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Neil Carter, "Party Politicization of the Environment in Britain," Party Politics, 12 (November, 2006), 747-767.

First Paragraph:
There is a strange imbalance in the academic study of the party politics of the environment. While every aspect of green party development seems to have been scrutinized, there has been surprisingly little analysis of the impact of the environment on established political parties, particularly in countries without an electorally successful green party, such as Britain.1 Yet the response of established parties to the environmental issue dimension has several important implications in any polity.

Figures and Tables:
Figure 1. Environmental protection in party manifestos, 1959-2005
Figure 2. Environmental index in party manifestos, 1959-2005
Table 1. Ranking of environment against other issues in party manifestos, 1983-2005
Table 1. Ranking of environment against other issues in party manifestos, 1983-2005
Table 3. Estimated party positions on the environmental policy dimension
Table 4. Which party has the best policies on protecting the environment?

Last Paragraph:
To conclude, the main empirical finding of the article, based on a range of quantitative and qualitative data, is that the party politicization of the environment in Britain is limited, but that there has been considerable variation between the parties. While no party can afford to ignore the environment, the Conservative and Labour parties have both pursued a strategy of preference-accommodation, characterized by a reactive approach to public opinion, events and issues, but resisting competition over the environment (although Labour has been consistently 'greener' than the Conservative Party). The centrist parties adopted a similar strategy until the early 1990s, since when the Liberal Democrats have sought to present themselves as the greenest of the major parties, by consistently making the environment a core campaigning issue. The party competition literature has proved particularly helpful in explaining the different responses of the established parties to the environment. While new politics predictions have not materialized, the emergence of the Green Party in second-order elections in the new multi-level British polity, particularly if it attracts disillusioned left-wing voters, could pressure Labour to take the environment more seriously. The new politics insight that the environmental issue dimension cuts across the traditional left-right dimension indicates the importance of ideology in preventing the two major parties from embracing the issue more positively. This apparent ideological incompatibility raises a wider question for further research: is the failure of the Labour and Conservative parties to embrace environmentalism a case of British exceptionalism (grounded in the plurality electoral system), or is it a feature common to all traditional productivist parties?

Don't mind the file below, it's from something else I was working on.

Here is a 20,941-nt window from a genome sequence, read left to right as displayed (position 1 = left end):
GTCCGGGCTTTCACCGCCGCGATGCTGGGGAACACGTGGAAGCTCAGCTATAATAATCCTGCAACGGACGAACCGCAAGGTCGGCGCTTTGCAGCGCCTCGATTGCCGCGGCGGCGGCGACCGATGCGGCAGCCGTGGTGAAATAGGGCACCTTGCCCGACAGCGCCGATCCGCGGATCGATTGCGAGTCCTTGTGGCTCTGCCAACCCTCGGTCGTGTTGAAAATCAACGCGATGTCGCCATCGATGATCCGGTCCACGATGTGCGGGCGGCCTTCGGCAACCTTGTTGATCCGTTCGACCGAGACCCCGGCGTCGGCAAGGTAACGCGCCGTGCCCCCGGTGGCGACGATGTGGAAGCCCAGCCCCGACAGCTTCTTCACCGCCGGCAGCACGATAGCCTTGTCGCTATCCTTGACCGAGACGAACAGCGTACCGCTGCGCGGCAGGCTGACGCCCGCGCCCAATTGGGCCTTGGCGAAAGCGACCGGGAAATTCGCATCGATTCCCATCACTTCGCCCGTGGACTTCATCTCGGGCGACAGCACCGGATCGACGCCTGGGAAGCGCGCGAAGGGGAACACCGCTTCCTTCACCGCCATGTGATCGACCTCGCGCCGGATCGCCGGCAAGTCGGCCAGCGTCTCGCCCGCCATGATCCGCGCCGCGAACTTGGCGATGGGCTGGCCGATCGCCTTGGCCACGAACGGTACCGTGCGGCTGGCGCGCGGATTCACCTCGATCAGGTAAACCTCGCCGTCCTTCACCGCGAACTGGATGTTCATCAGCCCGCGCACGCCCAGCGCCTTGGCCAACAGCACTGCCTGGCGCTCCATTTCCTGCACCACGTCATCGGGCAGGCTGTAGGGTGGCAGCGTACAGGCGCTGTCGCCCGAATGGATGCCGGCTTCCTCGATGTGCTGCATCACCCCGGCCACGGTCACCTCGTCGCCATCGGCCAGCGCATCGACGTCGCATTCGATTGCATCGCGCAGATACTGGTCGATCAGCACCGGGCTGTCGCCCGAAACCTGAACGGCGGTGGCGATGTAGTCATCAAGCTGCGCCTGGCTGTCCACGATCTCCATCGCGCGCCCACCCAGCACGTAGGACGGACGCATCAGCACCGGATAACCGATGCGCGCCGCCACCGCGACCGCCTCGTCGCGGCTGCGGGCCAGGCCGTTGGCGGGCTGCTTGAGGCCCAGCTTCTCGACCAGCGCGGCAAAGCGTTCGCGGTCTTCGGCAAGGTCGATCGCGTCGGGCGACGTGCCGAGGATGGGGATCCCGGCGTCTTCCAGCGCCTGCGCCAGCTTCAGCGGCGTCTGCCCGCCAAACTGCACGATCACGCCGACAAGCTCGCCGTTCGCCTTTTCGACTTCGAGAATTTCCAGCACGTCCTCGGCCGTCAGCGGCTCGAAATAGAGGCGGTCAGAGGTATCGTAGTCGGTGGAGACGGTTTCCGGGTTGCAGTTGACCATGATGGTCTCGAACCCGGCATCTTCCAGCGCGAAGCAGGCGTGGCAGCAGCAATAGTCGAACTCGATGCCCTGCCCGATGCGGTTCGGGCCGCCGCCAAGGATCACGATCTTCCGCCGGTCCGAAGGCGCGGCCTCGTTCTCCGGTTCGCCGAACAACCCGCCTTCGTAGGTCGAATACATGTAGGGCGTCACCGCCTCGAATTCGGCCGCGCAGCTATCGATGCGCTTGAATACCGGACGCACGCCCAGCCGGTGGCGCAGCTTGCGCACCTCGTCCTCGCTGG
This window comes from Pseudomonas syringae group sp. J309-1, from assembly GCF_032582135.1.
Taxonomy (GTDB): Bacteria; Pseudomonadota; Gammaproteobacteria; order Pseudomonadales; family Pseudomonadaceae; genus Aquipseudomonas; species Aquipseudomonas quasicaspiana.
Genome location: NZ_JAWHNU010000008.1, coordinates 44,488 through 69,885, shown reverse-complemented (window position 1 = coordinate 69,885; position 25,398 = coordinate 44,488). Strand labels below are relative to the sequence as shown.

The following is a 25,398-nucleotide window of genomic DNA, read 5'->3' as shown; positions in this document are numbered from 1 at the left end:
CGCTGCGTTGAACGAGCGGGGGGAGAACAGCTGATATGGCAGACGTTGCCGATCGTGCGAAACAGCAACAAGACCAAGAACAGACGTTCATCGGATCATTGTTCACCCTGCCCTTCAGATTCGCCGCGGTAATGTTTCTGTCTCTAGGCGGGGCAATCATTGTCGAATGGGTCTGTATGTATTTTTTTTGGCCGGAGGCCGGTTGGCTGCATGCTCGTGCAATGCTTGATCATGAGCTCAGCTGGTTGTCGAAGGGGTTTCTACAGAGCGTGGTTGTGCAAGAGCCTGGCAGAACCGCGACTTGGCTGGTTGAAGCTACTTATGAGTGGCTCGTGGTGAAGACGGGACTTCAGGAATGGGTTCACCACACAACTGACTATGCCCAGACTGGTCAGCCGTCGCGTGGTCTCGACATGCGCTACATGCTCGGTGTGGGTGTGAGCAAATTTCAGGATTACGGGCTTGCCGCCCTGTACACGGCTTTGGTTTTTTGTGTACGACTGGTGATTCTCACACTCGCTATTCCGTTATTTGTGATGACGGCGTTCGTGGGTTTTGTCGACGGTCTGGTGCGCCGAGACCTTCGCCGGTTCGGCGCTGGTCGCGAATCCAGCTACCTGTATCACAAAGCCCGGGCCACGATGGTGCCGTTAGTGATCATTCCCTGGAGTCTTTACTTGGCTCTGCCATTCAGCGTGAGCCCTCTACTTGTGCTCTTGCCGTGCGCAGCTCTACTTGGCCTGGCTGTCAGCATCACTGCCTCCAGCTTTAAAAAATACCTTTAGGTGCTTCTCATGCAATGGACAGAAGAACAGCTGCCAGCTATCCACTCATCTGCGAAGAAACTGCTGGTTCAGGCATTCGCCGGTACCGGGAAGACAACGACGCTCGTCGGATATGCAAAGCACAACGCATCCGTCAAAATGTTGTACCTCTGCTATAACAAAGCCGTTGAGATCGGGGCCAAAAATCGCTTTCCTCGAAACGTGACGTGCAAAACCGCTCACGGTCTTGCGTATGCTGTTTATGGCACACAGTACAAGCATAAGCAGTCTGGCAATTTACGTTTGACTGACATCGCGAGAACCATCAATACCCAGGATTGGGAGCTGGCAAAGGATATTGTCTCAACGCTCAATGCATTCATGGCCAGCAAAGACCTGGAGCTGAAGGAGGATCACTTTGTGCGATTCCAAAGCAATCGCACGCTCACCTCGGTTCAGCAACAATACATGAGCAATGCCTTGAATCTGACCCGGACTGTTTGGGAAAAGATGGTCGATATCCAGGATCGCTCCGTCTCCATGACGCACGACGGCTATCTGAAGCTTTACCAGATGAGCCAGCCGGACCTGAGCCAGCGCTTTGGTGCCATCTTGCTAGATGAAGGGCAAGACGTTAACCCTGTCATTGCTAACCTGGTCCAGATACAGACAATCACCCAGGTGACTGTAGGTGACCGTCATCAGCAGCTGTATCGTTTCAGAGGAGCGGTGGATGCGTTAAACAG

last updated February 2007